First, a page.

As the saying goes, the best defense is a strong offense.
The Marylanders for Marriage Equality campaign today issued a memo to media outlets that preemptively pushes back against myths and misinformation expected to be used by marriage-equality opponents in the run-up to the November election when Question 6, a measure asking voters to approve the state’s recently passed marriage-equality law, will appear on the ballot. As signed by Gov. Martin O'Malley (D) in March, the law does not take effect until Jan. 1, 2013.
The memo outlines three major arguments that groups opposing same-sex marriage – such as the National Organization for Marriage (NOM) – have used to convince voters in other states.
The first strategy, mentioned in a 2009 NOM document leaked to the press, involves exploiting racial divisions or, as the memo reads, "drive a wedge between gays and blacks … fanning hostility raised in the wake of Prop 8."
California's Proposition 8 was a 2008 ballot measure that successfully rescinded marriage equality.
Because black voters make up about a quarter of the Maryland electorate, marriage-equality supporters fully expect opposition groups such as the Maryland Marriage Alliance to engage in race-based tactics.
To proactively counter any such move, the Marylanders for Marriage Equality campaign has been highlighting the support of prominent African-Americans, including Ravens football player Brendon Ayanbadejo; Julian Bond, former chairman of the National Association for the Advancement of Colored People (NAACP); Baltimore-born actress Mo'Nique; the Murphy family of Baltimore, known for their work on civil rights; and African-American labor leaders and ministers such as the Rev. Delman Coates, who has been a proponent of the marriage-equality law.
The second strategy outline in the memo – used in California, Maine and New York and already hinted at in Maryland – involves telling voters that same-sex marriage will be taught in schools if legalized. In August, the Rev. Derek McCoy, the president of the Maryland Marriage Alliance, issued a statement warning, "Maryland parents who send their children to public schools are immediately asking how does this [same-sex marriage] affect what is taught in schools."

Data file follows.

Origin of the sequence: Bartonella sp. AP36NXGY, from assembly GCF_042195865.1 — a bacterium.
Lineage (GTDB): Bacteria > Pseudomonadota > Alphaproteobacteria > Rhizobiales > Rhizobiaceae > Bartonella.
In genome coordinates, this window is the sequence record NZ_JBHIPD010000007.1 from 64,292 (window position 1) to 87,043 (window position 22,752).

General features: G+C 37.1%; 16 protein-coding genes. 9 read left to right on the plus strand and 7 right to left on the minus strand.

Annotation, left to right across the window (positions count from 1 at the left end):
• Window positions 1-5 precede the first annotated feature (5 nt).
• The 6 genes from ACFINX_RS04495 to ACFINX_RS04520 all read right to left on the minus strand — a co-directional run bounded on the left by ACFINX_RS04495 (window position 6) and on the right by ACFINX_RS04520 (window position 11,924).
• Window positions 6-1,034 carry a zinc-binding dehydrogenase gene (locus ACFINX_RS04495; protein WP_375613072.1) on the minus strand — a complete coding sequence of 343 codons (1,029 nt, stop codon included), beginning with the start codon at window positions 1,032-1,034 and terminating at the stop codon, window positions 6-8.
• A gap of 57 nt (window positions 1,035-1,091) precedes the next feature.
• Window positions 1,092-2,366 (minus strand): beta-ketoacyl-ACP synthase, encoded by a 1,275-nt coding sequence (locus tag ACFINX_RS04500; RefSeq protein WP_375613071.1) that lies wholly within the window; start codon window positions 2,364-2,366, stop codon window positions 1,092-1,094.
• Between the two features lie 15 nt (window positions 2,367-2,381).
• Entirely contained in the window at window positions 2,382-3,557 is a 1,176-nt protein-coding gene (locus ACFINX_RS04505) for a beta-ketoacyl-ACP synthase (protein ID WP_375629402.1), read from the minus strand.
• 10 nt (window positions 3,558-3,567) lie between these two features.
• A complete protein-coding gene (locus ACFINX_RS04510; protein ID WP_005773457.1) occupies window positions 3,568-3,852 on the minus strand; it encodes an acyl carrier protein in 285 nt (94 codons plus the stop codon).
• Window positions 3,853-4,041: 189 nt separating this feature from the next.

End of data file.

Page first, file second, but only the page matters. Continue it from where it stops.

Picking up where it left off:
But the Marylanders for Marriage Equality memo advises media outlets that such claims have already been debunked by the nonpartisan, independent fact-checking site Politifact and were ruled "false" when NOM sent mailers to Rhode Island voters last year in an attempt to scuttle efforts to pass marriage equality through that state's legislature. The pro-equality memo also quotes Marc Mutty, who ran the campaign against marriage equality in Maine in 2009, as admitting the charge isn't true, saying, "We all use a lot of hyperbole and I think that’s always dangerous. You know, we say things like, 'Teachers will be forced to (teach same-sex marriage in schools)!' Well that’s not completely accurate and we all know it, you know?"
The campaign also points out that in Maryland, school curriculum is decided by local school districts. "Teachers and parents decide what is taught in the classroom, and no state law – including the marriage question on the November ballot – changes that."
The last strategy is to make voters think they’re being duped, particularly regarding the protections for religious freedom that were included – including a provision that exempts religious institutions from having to marry anyone they don’t want to – when the state Legislature passed the law.
The wording of Question 6 as it appears on the ballot reads: "Establishes that Maryland’s civil marriage laws allow gay and lesbian couples to obtain a civil marriage license, provided they are not otherwise prohibited from marrying; protects clergy from having to perform any particular marriage ceremony in violation of their religious beliefs; affirms that each religious faith has exclusive control over its theological doctrine regarding who may marry within that faith; and provides that religious organizations and certain related entities are not required to provide goods, services or benefits to an individual related to the celebration or promotion of marriage in violation of their religious beliefs."
According to the memo, the three arguments have been used by the NOM in other states to "inundate voters with deceptive ads and sound bytes," in an effort to influence undecided voters.
NOM is the biggest financial backer of the Maryland Marriage Alliance. According to financial disclosure reports from the Maryland Marriage Alliance, NOM President Brian Brown is listed as a founding director of the Maryland Marriage Alliance. Frank Schubert, NOM's political director, is the visible national operative leading the charge to defeat Question 6.
Following the release of that ballot language, the Maryland Marriage Alliance called syntax a "ploy" and urged voters to be "inherently suspicious." The Maryland Catholic Conference reacted similarly.
But the Marylanders for Marriage Equality memo has a response for that as well: "This is one of those areas where religious freedom is either protected in the language, or it’s not. There’s no gray area. It’s protected."